(e) presences of nodules and ridges on the head
(f) shape of the nasal flaps
(g) size and shape of the teeth
(h) presence-absence of rows or patches of thorns (rays)
(i) size and shape of the male's claspers (mainly skates)
A good lateral shot of the entire fish (from above for rays) is the starting point.

4. What about behaviours divers should follow when encountering sharks?

I generally find the best way to observe any wildlife is to pretend you're not interested in them. Chasing or swimming directly at a shark usually results in it bolting away. I have been in the water with more than twenty sharks (Galapagos sharks) at a time with few concerns. It is not the number of sharks present but their behaviour that should dictate when you get out. Rapid, agitated swimming, darting about or at divers are all signs that you should get out of the water.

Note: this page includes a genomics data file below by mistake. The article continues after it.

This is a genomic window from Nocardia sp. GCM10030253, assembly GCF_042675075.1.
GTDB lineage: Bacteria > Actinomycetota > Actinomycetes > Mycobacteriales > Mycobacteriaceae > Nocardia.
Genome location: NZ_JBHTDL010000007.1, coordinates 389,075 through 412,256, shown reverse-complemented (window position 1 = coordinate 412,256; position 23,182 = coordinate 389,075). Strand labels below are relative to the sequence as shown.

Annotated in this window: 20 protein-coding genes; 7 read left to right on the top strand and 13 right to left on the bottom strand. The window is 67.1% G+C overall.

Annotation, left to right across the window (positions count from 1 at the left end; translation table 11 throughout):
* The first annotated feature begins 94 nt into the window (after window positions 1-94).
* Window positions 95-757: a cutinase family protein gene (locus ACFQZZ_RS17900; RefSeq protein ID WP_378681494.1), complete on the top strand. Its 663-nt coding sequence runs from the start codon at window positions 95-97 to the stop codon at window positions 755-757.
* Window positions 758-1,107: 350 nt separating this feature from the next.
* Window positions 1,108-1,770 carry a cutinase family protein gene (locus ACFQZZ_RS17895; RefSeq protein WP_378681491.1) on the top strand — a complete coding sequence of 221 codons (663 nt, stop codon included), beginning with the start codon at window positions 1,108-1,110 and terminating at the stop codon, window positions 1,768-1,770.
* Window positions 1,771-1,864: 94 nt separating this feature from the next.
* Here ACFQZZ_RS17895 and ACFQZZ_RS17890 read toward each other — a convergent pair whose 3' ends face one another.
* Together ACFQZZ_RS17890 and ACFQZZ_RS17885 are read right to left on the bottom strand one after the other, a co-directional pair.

5. I understand you go on research cruises. Can you tell us a little about the work you do at sea, what is life on research ships like and do you find them interesting/enjoyable?

Research cruises are both extremely enjoyable and challenging. Finding funding to secure a place for you and your research agenda on a cruise is usually the first challenge, the second is often the environmental conditions encountered (the sea is seldom as portrayed in the ads for that tropical island vacation). Time is always at a premium so expeditions usually involve long hours of specimen/sample curation and data entry. The physical challenge is something that is often overlooked but hits home fairly quickly for someone like me that flies a desk most of the time but the payoff is the chance to visit parts of the world and see species that few will people will ever get the chance to see first-hand.

6. Your research on great white migrations sounds very interesting. What is the research regarding and what about the work interests you the most?